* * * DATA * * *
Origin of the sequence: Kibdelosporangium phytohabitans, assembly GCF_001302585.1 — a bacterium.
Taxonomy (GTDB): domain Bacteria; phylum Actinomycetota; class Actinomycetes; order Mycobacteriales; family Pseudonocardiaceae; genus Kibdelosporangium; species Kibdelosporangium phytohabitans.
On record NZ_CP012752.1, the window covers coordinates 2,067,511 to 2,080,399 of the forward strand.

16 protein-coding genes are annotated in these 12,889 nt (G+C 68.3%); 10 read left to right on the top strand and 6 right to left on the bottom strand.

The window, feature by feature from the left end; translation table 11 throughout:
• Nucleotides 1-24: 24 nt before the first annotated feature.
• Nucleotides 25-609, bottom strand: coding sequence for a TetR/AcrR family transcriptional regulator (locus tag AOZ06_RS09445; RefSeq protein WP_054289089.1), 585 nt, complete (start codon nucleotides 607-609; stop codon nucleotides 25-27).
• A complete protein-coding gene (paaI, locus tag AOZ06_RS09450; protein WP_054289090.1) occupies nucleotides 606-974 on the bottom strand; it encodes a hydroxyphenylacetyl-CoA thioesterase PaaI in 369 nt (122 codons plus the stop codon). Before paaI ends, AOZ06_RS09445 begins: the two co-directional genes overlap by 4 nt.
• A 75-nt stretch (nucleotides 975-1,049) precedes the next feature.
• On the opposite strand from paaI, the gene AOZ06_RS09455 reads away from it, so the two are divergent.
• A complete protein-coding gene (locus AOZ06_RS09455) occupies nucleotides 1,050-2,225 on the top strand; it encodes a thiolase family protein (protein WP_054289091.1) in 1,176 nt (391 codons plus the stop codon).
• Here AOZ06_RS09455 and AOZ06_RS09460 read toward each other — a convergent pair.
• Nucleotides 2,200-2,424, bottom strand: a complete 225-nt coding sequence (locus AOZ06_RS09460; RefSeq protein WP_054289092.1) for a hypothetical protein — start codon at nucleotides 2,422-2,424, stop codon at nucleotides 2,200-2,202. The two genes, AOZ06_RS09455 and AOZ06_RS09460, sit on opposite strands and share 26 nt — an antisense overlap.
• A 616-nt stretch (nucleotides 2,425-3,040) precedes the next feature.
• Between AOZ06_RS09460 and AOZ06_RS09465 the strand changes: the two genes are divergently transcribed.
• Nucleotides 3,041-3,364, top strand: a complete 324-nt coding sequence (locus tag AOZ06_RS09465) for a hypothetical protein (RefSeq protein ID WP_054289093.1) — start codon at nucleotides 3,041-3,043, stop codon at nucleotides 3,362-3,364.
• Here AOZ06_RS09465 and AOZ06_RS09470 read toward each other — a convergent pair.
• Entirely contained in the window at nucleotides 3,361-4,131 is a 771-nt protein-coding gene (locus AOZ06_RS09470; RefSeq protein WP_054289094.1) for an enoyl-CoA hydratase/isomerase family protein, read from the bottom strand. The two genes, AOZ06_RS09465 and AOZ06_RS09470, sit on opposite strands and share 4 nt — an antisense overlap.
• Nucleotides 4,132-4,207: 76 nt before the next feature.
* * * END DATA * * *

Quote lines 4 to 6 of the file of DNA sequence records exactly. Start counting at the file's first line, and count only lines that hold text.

16 protein-coding genes are annotated in these 12,889 nt (G+C 68.3%); 10 read left to right on the top strand and 6 right to left on the bottom strand.

The window, feature by feature from the left end; translation table 11 throughout:
• Nucleotides 1-24: 24 nt before the first annotated feature.